With 2016 coming to an end, we can finally close the books on a year of board gaming. Thanks to the rise of Kickstarter, we had quite a few new games released this year. Hundreds, if not thousands of new games are available for players to enjoy on their tabletop.
As I do every year, I’ve somehow narrowed down the slate of games to my 10 favorite. I want to stress that these are my Top 10 Board Games of 2016. Games that I loved and continue to play. That also doesn’t necessarily mean these games are the consensus best games of the year. That distinction is saved for our annual Board Game Awards this coming spring. And there are a few still that I’ve yet to try out: notable Star Wars: Rebellion, Captain Sonar, Terraforming Mars. But enough of the disclaimers. On to the list.
Top 10 Board Games of 2016
Honorable Mention: Orcs Must Die
I wasn’t sure whether this should be a 2016 or 2017 release, as it has only recently gotten into the hands of its Kickstarter backers. That being said, I’ve played it twice so far and really enjoyed the game. I haven’t gotten it to the table enough yet to decide if it should have a place in the top 10, but early play have it close for sure. So I’m giving it an honorable mention, for now.
10. Arkham Horror LCG
Long time readers of this site will know that I’m always attracted to games in the Cthulhu Mythos. This year, Fantasy Flight Games have ditched their Call of Cthulhu Living Card Game in favor of the Arkham Horror Card Game. Now fully cooperative, players must work together to unravel the mysterious happenings in Arkham Massachusetts. With lots of thematic elements, this one almost feels like a board game/RPG hybrid.
One of my surprise hits of the year is the two player game Agility. Designed by Brent Povis (Morels), I was initially attracted to this one because of the theme (dogs!). Yet even under the great canine theme, Agility is a pretty fun euro game that’s both easy to learn and has some pretty solid mechanics. In the game, Agility is a race to take three dogs through an agility course.
8. Allegiance: A Realm Divided (review)
Allegiance has some of the best production values from a Kickstarter game I’ve ever seen. I’m doubly impressed because it was from a first time publisher. This dueling card game has completely replaced Magic: The Gathering for me when I ever need to get a fix in. Completely self-contained, it takes the MTG concept and adds in both shared decks and unique heroes.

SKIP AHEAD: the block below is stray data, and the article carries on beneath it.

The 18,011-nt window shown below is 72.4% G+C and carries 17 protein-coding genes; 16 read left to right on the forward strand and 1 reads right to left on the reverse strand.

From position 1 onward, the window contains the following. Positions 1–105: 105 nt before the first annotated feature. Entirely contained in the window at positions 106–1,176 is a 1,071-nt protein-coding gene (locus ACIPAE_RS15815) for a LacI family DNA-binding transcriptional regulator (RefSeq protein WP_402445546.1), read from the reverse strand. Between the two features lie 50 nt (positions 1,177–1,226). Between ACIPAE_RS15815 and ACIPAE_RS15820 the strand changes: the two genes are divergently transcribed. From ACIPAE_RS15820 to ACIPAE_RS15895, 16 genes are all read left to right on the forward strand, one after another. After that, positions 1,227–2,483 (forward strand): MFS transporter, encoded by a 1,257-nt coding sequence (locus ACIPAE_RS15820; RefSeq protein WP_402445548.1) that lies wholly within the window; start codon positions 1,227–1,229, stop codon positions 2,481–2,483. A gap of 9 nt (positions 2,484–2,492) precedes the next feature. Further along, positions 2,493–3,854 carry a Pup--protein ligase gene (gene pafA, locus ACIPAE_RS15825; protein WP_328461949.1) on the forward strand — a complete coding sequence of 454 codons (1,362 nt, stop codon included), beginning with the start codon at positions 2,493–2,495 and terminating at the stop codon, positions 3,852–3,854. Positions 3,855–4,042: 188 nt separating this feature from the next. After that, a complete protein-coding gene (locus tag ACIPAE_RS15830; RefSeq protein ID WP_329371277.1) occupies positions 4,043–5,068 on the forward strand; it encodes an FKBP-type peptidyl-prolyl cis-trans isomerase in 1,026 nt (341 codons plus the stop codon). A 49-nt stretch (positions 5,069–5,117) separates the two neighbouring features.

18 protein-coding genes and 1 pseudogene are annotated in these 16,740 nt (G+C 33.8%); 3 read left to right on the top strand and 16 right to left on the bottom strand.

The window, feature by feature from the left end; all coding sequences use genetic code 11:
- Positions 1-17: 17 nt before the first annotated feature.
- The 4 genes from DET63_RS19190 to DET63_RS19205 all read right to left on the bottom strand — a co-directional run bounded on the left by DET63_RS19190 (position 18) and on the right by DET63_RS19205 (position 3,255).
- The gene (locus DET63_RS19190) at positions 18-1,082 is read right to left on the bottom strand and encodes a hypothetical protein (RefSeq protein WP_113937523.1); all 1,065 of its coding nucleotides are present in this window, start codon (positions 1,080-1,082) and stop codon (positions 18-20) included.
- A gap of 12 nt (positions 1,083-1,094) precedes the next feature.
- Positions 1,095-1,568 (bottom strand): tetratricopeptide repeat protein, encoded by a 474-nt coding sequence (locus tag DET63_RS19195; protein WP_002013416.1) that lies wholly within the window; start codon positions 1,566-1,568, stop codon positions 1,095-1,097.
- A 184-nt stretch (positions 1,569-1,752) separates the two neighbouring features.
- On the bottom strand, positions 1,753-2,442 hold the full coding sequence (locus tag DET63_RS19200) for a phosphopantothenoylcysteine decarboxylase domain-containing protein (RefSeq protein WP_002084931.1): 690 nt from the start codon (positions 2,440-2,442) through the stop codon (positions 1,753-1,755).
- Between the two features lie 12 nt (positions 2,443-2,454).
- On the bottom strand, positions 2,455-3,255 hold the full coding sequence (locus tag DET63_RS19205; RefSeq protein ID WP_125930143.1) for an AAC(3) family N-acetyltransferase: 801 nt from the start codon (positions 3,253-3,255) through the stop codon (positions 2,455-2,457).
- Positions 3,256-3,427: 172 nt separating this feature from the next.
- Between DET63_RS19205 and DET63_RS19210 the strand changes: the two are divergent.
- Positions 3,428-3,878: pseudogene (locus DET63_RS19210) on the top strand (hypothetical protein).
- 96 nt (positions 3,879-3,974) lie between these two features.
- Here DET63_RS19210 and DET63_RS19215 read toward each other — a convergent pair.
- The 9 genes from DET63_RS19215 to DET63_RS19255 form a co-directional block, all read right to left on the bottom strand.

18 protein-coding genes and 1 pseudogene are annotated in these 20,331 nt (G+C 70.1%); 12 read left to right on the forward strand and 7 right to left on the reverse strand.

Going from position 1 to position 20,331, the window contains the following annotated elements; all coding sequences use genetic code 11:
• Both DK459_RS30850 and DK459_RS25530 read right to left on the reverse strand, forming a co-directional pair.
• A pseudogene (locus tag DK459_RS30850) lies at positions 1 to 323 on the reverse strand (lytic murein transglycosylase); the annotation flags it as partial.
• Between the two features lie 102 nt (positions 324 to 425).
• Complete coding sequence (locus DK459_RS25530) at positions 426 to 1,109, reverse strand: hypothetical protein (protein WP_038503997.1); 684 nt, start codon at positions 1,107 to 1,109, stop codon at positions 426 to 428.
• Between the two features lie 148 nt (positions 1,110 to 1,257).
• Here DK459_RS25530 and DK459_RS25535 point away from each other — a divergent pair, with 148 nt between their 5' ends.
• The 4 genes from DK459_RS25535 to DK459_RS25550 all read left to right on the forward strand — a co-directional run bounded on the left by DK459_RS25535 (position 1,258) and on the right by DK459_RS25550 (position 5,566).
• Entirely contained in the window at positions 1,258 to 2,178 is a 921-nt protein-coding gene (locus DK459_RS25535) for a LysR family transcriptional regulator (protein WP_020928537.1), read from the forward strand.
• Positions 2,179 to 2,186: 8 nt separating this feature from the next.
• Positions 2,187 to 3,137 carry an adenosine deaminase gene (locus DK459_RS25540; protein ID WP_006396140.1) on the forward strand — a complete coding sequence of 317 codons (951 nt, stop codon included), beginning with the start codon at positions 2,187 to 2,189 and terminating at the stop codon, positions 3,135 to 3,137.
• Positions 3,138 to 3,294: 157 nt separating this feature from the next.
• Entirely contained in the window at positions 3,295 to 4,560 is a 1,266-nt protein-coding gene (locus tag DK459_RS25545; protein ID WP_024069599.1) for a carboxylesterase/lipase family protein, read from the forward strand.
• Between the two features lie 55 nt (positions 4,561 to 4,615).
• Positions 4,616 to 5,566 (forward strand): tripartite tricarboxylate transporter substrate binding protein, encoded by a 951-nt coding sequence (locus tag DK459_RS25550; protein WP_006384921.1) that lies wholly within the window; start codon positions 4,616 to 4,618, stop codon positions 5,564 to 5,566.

7. Pandemic: Reign of Cthulhu
I enjoy playing Pandemic every now and then, however I was definitely ready for a new twist on the game. Pandemic: Reign of Cthulhu is far from just a re-skin of the original Pandemic. While many mechanics in the game are similar, Pandemic: Reign of Cthulhu gives players its own take on the game as players must stop the elder gods from awakening. I actually enjoy it much more than regular Pandemic and probably won’t be going back to the original game anytime soon.
Scythe is probably the game on this list that had the most hype coming into 2016. Stonemaier Games already has an excellent track record with their releases, so expectations were sky-high on this one. That, combined with some amazing artwork from Jakub Rozalski and you have all the hallmarks of a game that people can’t wait to get to the table. And on that front, Scythe didn’t disappoint. While it wasn’t my favorite game of the year, its production qualities were outstanding, the gameplay solid, and overall I found it to be really enjoyable.
Ever since I demo’d Adrenaline at Gen Con this year, I’ve been itching to play it again. Adrenaline takes the concept of a first person shooter video game (FPS) and brings it to our tabletop. Unlike previous failures in the genre (Frag), Adrenaline is actually really fun to play. The designer did a great job of capturing the essence of the FPS in a game that is high on action, shooting and carnage.
4. Mechs vs Minions
Out of nowhere this year came Mechs vs Minions. Published by Riot Games, known for their insanely popular League of Legends video game, Mechs vs Minions impressed us from day one. With production values to rival that of Scythe, Mechs vs Minions also had the game play to back it up. We’ve gotten this one to the table quite a few times already and I’ve enjoyed every play of it so far.
3. Cry Havoc
The darling of the summer convention season, Cry Havoc took the convention goers by storm, selling out at every con. After playing the game a few times, it’s not hard to see why. Cry Havoc is an asymmetrical war game/area control game where each player takes command of a unique faction in a battle for the planet. What I like most about Cry Havoc is just how different each of the faction approaches the game. My favorite is definitely the machines for their raw, killing power.
2. Mansions of Madness: 2nd Edition
The 2nd Edition of Mansions of Madness breathed new life into a dead game for me. I had played the first edition years ago and found the 1 vs many gameplay to be too bloated, fiddly, and overall, just not very fun. However, the 2nd Edition has dumped the overload role into a companion app that is absolutely stellar. Now a fully cooperative game, I was hooked from my first play and will probably be buying every expansion as it gets released.
1. Millennium Blades
I did not expect to like Millennium Blades as much as I did, but it easily slides into the #1 spot for me. Millennium Blades stands out in a crowded year with its unique game play and buckets of replay value. If you haven’t played Millennium Blades before, it’s basically a game ABOUT playing a collectible card game. Designer Brad Talton Jr. absolutely captured the essence of what it is to be a CCG player. Millennium Blades is actually more of an economic game than a dueling game, and that’s what makes it so special. I could play this game over and over.
So that’s my Top 10 Board Game of 2016. What were your favorites? Let me know in the comments below.